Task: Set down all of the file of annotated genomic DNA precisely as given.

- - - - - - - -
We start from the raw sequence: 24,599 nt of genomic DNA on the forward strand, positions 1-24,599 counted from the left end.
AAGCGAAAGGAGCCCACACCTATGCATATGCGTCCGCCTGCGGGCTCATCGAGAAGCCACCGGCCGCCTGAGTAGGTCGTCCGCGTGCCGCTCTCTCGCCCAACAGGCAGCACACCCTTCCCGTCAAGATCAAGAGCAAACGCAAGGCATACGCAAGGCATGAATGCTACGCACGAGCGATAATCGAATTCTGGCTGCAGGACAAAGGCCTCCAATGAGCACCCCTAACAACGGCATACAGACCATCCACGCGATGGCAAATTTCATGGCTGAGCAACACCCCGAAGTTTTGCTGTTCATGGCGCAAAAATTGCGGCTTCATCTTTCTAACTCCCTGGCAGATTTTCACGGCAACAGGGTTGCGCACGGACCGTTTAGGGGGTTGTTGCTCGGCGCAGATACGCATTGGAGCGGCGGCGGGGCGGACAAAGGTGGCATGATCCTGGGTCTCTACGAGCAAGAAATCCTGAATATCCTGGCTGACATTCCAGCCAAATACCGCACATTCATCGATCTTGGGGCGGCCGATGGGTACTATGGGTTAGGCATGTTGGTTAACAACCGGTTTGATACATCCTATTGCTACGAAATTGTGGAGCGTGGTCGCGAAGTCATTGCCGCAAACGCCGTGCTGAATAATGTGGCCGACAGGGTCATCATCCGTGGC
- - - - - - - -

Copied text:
We start from the raw sequence: 24,599 nt of genomic DNA on the forward strand, positions 1-24,599 counted from the left end.
AAGCGAAAGGAGCCCACACCTATGCATATGCGTCCGCCTGCGGGCTCATCGAGAAGCCACCGGCCGCCTGAGTAGGTCGTCCGCGTGCCGCTCTCTCGCCCAACAGGCAGCACACCCTTCCCGTCAAGATCAAGAGCAAACGCAAGGCATACGCAAGGCATGAATGCTACGCACGAGCGATAATCGAATTCTGGCTGCAGGACAAAGGCCTCCAATGAGCACCCCTAACAACGGCATACAGACCATCCACGCGATGGCAAATTTCATGGCTGAGCAACACCCCGAAGTTTTGCTGTTCATGGCGCAAAAATTGCGGCTTCATCTTTCTAACTCCCTGGCAGATTTTCACGGCAACAGGGTTGCGCACGGACCGTTTAGGGGGTTGTTGCTCGGCGCAGATACGCATTGGAGCGGCGGCGGGGCGGACAAAGGTGGCATGATCCTGGGTCTCTACGAGCAAGAAATCCTGAATATCCTGGCTGACATTCCAGCCAAATACCGCACATTCATCGATCTTGGGGCGGCCGATGGGTACTATGGGTTAGGCATGTTGGTTAACAACCGGTTTGATACATCCTATTGCTACGAAATTGTGGAGCGTGGTCGCGAAGTCATTGCCGCAAACGCCGTGCTGAATAATGTGGCCGACAGGGTCATCATCCGTGGC